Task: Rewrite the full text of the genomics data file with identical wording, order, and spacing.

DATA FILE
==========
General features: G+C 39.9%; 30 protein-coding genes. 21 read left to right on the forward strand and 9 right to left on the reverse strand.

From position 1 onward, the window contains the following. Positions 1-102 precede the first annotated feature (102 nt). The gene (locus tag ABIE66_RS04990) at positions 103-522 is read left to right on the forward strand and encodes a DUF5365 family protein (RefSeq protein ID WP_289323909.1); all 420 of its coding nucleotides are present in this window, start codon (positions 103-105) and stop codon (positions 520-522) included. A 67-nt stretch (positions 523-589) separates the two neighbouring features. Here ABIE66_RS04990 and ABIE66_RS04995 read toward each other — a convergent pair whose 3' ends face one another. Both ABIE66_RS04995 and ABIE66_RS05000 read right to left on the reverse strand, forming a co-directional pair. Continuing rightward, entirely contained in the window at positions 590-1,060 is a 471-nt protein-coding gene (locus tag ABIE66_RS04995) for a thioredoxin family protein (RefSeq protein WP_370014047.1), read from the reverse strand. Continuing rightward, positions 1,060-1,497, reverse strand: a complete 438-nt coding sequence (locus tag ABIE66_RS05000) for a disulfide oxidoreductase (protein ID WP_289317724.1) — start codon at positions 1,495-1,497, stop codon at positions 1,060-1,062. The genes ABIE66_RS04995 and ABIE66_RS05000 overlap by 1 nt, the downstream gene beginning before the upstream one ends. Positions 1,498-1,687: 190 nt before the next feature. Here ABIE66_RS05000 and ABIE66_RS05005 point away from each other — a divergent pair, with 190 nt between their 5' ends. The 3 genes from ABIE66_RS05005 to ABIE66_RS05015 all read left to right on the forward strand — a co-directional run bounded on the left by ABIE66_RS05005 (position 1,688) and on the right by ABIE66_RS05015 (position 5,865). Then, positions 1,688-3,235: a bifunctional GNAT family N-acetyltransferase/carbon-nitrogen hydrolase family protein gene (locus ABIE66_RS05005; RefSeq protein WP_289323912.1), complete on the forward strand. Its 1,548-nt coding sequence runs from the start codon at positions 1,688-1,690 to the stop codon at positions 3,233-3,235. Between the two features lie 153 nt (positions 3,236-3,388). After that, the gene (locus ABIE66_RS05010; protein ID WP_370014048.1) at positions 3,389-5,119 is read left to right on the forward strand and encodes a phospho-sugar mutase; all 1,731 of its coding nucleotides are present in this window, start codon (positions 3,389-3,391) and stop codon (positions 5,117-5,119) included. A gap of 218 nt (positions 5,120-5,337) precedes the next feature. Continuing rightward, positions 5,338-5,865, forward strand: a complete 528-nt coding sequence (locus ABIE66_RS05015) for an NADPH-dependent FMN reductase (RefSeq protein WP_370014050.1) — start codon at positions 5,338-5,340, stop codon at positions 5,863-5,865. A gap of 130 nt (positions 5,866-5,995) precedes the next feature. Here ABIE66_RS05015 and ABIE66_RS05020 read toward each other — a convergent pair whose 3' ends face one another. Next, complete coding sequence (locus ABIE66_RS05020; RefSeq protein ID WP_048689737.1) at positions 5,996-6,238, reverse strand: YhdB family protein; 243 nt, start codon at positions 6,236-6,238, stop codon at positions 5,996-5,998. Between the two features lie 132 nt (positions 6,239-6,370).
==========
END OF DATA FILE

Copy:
General features: G+C 39.9%; 30 protein-coding genes. 21 read left to right on the forward strand and 9 right to left on the reverse strand.

From position 1 onward, the window contains the following. Positions 1-102 precede the first annotated feature (102 nt). The gene (locus tag ABIE66_RS04990) at positions 103-522 is read left to right on the forward strand and encodes a DUF5365 family protein (RefSeq protein ID WP_289323909.1); all 420 of its coding nucleotides are present in this window, start codon (positions 103-105) and stop codon (positions 520-522) included. A 67-nt stretch (positions 523-589) separates the two neighbouring features. Here ABIE66_RS04990 and ABIE66_RS04995 read toward each other — a convergent pair whose 3' ends face one another. Both ABIE66_RS04995 and ABIE66_RS05000 read right to left on the reverse strand, forming a co-directional pair. Continuing rightward, entirely contained in the window at positions 590-1,060 is a 471-nt protein-coding gene (locus tag ABIE66_RS04995) for a thioredoxin family protein (RefSeq protein WP_370014047.1), read from the reverse strand. Continuing rightward, positions 1,060-1,497, reverse strand: a complete 438-nt coding sequence (locus tag ABIE66_RS05000) for a disulfide oxidoreductase (protein ID WP_289317724.1) — start codon at positions 1,495-1,497, stop codon at positions 1,060-1,062. The genes ABIE66_RS04995 and ABIE66_RS05000 overlap by 1 nt, the downstream gene beginning before the upstream one ends. Positions 1,498-1,687: 190 nt before the next feature. Here ABIE66_RS05000 and ABIE66_RS05005 point away from each other — a divergent pair, with 190 nt between their 5' ends. The 3 genes from ABIE66_RS05005 to ABIE66_RS05015 all read left to right on the forward strand — a co-directional run bounded on the left by ABIE66_RS05005 (position 1,688) and on the right by ABIE66_RS05015 (position 5,865). Then, positions 1,688-3,235: a bifunctional GNAT family N-acetyltransferase/carbon-nitrogen hydrolase family protein gene (locus ABIE66_RS05005; RefSeq protein WP_289323912.1), complete on the forward strand. Its 1,548-nt coding sequence runs from the start codon at positions 1,688-1,690 to the stop codon at positions 3,233-3,235. Between the two features lie 153 nt (positions 3,236-3,388). After that, the gene (locus ABIE66_RS05010; protein ID WP_370014048.1) at positions 3,389-5,119 is read left to right on the forward strand and encodes a phospho-sugar mutase; all 1,731 of its coding nucleotides are present in this window, start codon (positions 3,389-3,391) and stop codon (positions 5,117-5,119) included. A gap of 218 nt (positions 5,120-5,337) precedes the next feature. Continuing rightward, positions 5,338-5,865, forward strand: a complete 528-nt coding sequence (locus ABIE66_RS05015) for an NADPH-dependent FMN reductase (RefSeq protein WP_370014050.1) — start codon at positions 5,338-5,340, stop codon at positions 5,863-5,865. A gap of 130 nt (positions 5,866-5,995) precedes the next feature. Here ABIE66_RS05015 and ABIE66_RS05020 read toward each other — a convergent pair whose 3' ends face one another. Next, complete coding sequence (locus ABIE66_RS05020; RefSeq protein ID WP_048689737.1) at positions 5,996-6,238, reverse strand: YhdB family protein; 243 nt, start codon at positions 6,236-6,238, stop codon at positions 5,996-5,998. Between the two features lie 132 nt (positions 6,239-6,370).